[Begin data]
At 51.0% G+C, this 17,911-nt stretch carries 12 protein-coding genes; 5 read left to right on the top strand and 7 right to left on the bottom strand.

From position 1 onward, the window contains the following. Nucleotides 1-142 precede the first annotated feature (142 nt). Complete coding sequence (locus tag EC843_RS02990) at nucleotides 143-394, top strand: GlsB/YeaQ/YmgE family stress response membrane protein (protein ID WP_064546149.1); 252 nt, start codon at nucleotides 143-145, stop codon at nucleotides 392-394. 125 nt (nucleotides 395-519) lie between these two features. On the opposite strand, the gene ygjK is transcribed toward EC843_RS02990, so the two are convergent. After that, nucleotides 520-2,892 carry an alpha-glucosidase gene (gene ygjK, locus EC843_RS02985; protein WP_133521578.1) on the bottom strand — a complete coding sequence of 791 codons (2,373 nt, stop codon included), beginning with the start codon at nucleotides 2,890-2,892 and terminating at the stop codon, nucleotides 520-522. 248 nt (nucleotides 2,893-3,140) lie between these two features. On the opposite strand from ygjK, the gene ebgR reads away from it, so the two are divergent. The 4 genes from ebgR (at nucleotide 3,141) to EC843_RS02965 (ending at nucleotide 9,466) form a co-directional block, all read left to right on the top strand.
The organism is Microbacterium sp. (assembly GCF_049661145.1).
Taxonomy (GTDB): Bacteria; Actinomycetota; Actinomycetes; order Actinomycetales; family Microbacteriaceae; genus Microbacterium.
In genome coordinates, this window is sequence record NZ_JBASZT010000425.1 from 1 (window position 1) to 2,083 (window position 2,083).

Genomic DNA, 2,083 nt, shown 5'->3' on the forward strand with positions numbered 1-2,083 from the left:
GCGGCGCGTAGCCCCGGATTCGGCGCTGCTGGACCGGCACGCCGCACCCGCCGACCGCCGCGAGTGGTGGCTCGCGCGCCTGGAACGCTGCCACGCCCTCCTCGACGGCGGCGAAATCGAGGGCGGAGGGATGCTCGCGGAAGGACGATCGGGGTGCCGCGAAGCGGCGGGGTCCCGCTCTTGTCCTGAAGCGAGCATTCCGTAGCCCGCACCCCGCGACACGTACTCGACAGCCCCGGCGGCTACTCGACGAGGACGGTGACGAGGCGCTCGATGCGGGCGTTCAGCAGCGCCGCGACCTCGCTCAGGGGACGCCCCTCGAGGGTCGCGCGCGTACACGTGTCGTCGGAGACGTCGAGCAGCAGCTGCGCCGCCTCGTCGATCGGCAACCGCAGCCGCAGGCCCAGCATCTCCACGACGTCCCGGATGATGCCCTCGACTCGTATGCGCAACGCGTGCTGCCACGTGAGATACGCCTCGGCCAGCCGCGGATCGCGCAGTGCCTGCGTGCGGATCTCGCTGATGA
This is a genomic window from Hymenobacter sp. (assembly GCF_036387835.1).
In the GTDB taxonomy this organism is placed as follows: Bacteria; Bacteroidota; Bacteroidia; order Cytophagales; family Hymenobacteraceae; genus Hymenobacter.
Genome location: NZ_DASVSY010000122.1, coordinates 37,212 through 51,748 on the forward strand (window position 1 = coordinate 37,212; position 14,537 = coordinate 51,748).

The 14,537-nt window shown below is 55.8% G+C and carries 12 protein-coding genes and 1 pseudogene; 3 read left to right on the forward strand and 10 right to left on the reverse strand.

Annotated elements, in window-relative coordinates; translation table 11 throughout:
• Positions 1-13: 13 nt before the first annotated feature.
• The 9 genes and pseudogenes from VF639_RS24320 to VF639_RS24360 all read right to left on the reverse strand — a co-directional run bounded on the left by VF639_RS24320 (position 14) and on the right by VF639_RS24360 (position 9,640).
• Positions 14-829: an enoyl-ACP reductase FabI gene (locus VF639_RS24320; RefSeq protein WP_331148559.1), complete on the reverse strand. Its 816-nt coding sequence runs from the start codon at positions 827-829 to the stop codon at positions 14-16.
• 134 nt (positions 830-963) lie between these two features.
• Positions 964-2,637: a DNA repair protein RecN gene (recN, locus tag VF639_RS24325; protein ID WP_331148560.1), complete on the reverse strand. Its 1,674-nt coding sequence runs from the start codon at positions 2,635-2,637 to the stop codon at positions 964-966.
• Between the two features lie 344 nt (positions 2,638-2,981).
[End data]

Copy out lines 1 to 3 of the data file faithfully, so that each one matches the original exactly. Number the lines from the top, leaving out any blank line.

At 51.0% G+C, this 17,911-nt stretch carries 12 protein-coding genes; 5 read left to right on the top strand and 7 right to left on the bottom strand.

From position 1 onward, the window contains the following. Nucleotides 1-142 precede the first annotated feature (142 nt). Complete coding sequence (locus tag EC843_RS02990) at nucleotides 143-394, top strand: GlsB/YeaQ/YmgE family stress response membrane protein (protein ID WP_064546149.1); 252 nt, start codon at nucleotides 143-145, stop codon at nucleotides 392-394. 125 nt (nucleotides 395-519) lie between these two features. On the opposite strand, the gene ygjK is transcribed toward EC843_RS02990, so the two are convergent. After that, nucleotides 520-2,892 carry an alpha-glucosidase gene (gene ygjK, locus EC843_RS02985; protein WP_133521578.1) on the bottom strand — a complete coding sequence of 791 codons (2,373 nt, stop codon included), beginning with the start codon at nucleotides 2,890-2,892 and terminating at the stop codon, nucleotides 520-522. 248 nt (nucleotides 2,893-3,140) lie between these two features. On the opposite strand from ygjK, the gene ebgR reads away from it, so the two are divergent. The 4 genes from ebgR (at nucleotide 3,141) to EC843_RS02965 (ending at nucleotide 9,466) form a co-directional block, all read left to right on the top strand.
The organism is Microbacterium sp. (assembly GCF_049661145.1).